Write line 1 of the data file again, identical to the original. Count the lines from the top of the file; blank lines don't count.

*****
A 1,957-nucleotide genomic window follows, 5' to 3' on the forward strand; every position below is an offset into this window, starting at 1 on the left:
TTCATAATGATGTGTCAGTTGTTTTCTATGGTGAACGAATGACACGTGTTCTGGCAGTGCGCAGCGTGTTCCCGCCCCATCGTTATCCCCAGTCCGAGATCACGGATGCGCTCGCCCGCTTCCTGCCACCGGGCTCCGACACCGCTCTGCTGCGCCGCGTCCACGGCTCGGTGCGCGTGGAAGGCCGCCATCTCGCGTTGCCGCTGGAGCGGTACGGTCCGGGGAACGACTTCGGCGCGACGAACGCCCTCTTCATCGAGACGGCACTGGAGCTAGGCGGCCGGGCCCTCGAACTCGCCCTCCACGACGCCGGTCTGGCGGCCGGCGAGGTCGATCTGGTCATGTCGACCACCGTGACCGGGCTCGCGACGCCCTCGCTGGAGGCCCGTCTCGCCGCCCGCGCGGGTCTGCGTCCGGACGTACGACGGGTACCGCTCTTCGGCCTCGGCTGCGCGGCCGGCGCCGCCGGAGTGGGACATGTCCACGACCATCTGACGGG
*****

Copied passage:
A 1,957-nucleotide genomic window follows, 5' to 3' on the forward strand; every position below is an offset into this window, starting at 1 on the left: